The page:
“The deposit-currency ratio rebounded rapidly and within less than a year seems to have resumed it’s earlier trend. The deposit-reserve ratio resumed its rate of rise after 1908 but at a lower level rather than at the level of the earlier trend… The experience of the panic apparently raised the liquidity preference of the commercial banks for a considerably longer period than it did that of their depositors. The same contrast in the behaviour of the two ratios is noticeable after the monetary crises of 1884 and again after the troubled period of 1980 to 1893. We shall see it occurs again after the panic of 1933.”
Given the fact that Euro zone M3 is currently growing at a below trend rate (see here), and given last night saw the third record high level of overnight deposits held with the ECB at EUR827.534 billion, I’d imagine a similar dual speed deposit ratio recovery is prevalent in the currency bloc as we speak (stay tuned for some statistical analysis of this). This has important implications for policy. That is, if depositors regain confidence in banks more rapidly than banks do in depositors and the economy, the problem is bottlenecks in the willingness to lend on the part of banks due to permanent increases in the demand for money. Thus the ECB and other central banks should be doing all they can to meet this demand, as I have argued here and here, and should continue to flood the market with cheap money until they do so (were they not constrained by inappropriate inflation targets).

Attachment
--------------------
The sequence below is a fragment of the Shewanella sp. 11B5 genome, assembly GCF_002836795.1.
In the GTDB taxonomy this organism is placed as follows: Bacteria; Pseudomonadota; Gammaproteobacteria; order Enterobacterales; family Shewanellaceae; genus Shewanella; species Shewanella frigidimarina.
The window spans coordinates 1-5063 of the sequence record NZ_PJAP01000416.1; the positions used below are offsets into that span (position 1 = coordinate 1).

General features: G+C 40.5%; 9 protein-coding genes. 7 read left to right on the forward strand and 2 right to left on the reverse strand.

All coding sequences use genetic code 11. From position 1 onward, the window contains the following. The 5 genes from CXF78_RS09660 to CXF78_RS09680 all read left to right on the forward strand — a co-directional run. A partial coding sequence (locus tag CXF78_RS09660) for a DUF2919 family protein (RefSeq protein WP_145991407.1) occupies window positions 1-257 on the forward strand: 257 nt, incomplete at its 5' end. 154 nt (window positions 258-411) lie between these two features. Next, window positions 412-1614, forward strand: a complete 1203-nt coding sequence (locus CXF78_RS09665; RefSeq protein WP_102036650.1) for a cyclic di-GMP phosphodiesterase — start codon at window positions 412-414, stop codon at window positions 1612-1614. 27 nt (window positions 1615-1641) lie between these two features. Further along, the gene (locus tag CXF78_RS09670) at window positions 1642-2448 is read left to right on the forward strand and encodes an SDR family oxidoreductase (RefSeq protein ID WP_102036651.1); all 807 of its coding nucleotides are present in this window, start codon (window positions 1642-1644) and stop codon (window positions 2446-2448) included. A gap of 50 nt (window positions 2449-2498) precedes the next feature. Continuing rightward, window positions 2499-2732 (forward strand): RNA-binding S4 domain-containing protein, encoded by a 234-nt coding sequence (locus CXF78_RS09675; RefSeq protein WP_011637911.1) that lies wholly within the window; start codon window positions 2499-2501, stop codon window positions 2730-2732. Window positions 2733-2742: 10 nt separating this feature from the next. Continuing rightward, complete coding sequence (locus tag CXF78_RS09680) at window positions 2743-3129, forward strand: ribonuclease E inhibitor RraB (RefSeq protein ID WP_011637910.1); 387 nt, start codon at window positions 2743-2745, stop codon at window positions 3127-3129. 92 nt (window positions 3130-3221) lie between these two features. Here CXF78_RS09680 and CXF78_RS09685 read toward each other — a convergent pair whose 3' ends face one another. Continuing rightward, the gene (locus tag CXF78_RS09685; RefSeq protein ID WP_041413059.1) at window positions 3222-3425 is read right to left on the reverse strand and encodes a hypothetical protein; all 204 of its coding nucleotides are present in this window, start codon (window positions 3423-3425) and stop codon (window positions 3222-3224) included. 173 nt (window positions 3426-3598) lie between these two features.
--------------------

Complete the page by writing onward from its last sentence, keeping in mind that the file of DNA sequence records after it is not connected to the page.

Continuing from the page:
Despite being written over 50 years ago about events over 100 years ago, Friedman and Schwartz’s economic documentation is still incredibly applicable to events occurring this very minute.
So what Jason basically conclude is that the ECB’s actions since December basically is what Friedman would have suggested. I of course fully agree that Friedman would have advocated increasing the money base to avoid a collapse in nominal spending. However, I would also stress that a key weakness in ECB’s policies is the lack of a clear statement of the real purpose of these operations. The ECB needs to be much more clear on it’s nominal target. In the dream world the ECB would formulate a clear NGDP level target, but we all know that that is never going to happen.